Tuesday, September 20, 2005

Green is blue? Only in Japan.

Japan FAQ (FAQ)

Here is something strange about Japan that i did not know:

Why do Japanese people say that they have blue traffic lights when they are really green?
This is because historically, Japanese people considered green to be a shade of blue. For example, the Chinese character for blue, pronounced ao is made up of two characters, iki (life) and i (well) and refers to the colour of plants which grow around a well, a colour between green and blue. When Chinese people see the character, they say it means green, but Japanese people say it means blue. Japanese books on colours tell us that there are four tertiary colours: red, blue, white and black, and that all others are shades of those four main ones. Ao, therefore, is a sort of ideal blue, halfway between green and blue. The sky is said to be blue, but it is a different shade of ao than a traffic light is. Tree leaves are said to be green, but green is a shade of ao, like crimson is a shade of red.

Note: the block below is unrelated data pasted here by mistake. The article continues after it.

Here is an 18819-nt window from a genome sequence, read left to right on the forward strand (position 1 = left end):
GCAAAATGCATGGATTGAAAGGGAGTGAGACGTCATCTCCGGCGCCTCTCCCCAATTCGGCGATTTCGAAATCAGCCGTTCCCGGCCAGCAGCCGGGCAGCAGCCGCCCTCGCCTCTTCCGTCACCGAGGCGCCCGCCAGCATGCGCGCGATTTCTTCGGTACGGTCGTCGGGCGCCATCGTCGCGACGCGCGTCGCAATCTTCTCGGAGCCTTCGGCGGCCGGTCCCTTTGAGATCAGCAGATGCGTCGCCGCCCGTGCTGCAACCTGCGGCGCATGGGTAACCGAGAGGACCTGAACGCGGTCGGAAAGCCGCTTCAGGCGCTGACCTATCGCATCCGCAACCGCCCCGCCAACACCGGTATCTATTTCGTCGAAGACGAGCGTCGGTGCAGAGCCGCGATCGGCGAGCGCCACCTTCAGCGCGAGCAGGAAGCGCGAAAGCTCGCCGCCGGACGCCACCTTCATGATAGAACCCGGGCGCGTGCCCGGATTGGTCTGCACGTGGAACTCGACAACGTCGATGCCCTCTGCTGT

In another interesting cultural difference relating to colour, Japanese children always colour the sun red instead of yellow.


So the four primary colors are; red, blue, black and white. I can almost see that, besides yellow not really fitting in anywhere...

1 comment:

Braveharte said...

Actually those are exactly right culturally. When a culture only distinguishes two colors, they are black and white. The next color to add is red. If they have four colors they add grue (which is an anthropological term to indicate a continuum between green and blue). Only when further colors are added are distinctions made in blue and green. There are some interesting studies on color perception in different cultures.